Natural beauty abounds at Cape Hatteras National Seashore. Birds migrate through, taking advantage of the coastal ecosystems. The night skies of Cape Hatteras are some of the darkest skies east of the Mississippi River, making star-gazing a wonder to behold, while the sunrises and sunsets are artistic displays of color. Ocracoke Island, the southern island in Cape Hatteras National Seashore, is home to a herd of banker ponies. Different wildflowers signal changes in the seasons.
Cape Hatteras National Seashore is a wonderful place to look for birds. Over 400 species have been spotted in and around the seashore, though the number and types of birds viewable here changes with the season, as well as the habitat you visit. Refer to the checklist to see when certain species are around, or where you might find them.
Bodie Island Marsh BlindA wildlife-viewing platform (Bodie Island Marsh Blind) will be available for all visitors to use starting April 1, 2020. The Bodie Island Marsh Blind will remain open through the middle of November (with a few exceptions in October). Once available, a list of wildlife-viewing platform closure dates for October and November 2020 will be available here.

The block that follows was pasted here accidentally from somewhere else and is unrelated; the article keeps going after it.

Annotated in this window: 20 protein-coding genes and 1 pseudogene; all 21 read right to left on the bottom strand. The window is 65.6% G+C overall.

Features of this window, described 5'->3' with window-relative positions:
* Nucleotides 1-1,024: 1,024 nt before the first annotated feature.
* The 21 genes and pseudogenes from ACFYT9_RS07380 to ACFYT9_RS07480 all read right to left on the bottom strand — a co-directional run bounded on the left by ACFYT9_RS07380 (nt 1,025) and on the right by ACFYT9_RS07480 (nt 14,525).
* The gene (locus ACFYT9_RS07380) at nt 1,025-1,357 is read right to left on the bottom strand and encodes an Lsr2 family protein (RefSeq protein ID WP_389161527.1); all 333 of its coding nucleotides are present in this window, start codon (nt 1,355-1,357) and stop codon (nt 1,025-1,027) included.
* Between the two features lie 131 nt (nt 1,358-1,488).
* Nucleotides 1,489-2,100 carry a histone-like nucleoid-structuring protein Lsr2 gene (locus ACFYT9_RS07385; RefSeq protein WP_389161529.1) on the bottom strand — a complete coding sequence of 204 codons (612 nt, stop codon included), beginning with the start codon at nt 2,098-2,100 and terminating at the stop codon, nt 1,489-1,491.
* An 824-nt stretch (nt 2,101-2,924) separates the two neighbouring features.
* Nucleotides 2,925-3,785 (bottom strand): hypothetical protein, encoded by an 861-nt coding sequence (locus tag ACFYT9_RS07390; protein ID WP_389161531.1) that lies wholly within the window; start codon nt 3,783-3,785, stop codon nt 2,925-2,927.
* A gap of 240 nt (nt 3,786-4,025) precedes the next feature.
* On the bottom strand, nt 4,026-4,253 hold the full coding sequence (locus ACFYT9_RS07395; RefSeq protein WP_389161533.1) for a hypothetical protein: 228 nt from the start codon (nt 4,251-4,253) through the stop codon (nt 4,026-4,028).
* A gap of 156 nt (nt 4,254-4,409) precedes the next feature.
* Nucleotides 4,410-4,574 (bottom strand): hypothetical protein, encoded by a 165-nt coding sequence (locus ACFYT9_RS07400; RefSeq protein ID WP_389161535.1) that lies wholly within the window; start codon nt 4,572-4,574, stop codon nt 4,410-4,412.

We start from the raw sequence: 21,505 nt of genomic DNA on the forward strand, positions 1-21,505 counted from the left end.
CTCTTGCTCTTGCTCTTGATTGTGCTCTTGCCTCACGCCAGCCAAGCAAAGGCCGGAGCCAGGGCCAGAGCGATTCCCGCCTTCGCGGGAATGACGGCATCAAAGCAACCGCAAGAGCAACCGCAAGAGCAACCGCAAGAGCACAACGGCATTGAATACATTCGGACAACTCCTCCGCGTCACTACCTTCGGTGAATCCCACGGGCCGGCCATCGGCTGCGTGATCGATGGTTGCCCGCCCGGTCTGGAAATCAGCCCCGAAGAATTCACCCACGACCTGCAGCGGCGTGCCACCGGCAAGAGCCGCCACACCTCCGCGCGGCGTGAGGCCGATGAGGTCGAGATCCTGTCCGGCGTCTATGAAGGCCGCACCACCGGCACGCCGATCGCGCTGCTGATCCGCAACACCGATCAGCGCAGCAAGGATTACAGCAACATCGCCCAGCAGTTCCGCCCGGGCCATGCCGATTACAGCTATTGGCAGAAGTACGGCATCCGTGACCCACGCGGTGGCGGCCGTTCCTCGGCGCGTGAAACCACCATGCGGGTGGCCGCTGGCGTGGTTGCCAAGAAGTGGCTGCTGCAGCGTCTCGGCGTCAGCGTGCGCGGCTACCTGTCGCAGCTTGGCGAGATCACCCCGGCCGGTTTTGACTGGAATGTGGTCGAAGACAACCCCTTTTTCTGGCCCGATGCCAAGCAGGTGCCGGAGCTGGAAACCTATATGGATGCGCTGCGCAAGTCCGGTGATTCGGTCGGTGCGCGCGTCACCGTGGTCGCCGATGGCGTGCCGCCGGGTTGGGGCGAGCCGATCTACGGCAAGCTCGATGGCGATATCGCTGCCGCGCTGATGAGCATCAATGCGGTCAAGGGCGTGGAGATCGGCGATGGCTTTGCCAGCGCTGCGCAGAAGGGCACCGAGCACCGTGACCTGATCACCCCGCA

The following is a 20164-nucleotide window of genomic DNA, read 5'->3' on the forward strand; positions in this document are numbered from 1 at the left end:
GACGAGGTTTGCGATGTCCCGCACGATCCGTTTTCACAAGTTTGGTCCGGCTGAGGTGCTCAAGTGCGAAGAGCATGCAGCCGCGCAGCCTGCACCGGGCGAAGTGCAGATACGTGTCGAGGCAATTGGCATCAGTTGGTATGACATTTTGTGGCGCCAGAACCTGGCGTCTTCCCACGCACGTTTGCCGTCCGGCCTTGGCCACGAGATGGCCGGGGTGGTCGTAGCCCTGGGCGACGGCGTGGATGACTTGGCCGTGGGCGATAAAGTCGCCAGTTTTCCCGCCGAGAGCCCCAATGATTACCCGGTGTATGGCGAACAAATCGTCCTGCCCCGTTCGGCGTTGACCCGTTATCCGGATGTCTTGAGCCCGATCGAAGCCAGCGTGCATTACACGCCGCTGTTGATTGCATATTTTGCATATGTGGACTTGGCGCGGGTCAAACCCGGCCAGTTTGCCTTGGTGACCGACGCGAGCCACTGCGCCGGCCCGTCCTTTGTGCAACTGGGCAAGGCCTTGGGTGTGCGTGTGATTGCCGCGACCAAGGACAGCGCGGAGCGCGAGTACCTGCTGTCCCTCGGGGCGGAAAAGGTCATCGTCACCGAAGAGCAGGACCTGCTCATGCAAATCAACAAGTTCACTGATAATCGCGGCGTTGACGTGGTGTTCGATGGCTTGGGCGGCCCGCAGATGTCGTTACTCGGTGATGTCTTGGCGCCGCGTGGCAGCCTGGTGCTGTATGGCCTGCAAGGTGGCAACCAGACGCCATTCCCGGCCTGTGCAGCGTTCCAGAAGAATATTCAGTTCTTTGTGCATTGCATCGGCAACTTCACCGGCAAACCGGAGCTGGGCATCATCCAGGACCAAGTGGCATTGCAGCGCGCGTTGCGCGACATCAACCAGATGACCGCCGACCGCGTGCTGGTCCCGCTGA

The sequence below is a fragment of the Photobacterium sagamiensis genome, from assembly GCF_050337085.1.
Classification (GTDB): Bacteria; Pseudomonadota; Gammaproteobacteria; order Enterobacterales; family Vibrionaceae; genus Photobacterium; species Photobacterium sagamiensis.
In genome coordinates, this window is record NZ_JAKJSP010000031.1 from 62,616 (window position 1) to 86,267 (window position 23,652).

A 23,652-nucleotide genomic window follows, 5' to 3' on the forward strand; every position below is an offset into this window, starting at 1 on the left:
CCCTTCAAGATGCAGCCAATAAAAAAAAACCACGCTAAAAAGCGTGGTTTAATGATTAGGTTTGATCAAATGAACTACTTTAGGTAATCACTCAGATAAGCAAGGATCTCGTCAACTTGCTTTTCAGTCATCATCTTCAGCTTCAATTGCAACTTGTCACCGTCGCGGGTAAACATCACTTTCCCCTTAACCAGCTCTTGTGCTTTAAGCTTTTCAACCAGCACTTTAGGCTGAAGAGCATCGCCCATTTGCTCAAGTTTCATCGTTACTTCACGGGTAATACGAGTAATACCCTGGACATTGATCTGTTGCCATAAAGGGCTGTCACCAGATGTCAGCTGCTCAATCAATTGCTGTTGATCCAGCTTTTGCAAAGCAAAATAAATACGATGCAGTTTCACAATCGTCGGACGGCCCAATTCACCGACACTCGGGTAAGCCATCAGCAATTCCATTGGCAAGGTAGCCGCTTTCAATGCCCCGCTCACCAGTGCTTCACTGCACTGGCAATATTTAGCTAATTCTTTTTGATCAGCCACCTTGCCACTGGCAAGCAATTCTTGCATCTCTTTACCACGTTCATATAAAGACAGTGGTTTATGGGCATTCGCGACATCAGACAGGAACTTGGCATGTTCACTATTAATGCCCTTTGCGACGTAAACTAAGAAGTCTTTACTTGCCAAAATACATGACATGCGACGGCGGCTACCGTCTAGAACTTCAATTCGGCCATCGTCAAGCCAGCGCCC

From December 2019 through March 31, 2020, the wildlife-viewing platform will serve as an accessible hunt blind for hunters with limited mobility.
Some of the darkest night skies in the United States of America east of the Mississippi River are found here, making this an ideal spot for gazing at stars. You can view celestial wonders just about anywhere in the seashore, as well as during any time of year. During the summer and fall, there are full moon climbs offered at the Cape Hatteras Lighthouse for a chance to look at the night sky from a different perspective.
Last updated: December 4, 2019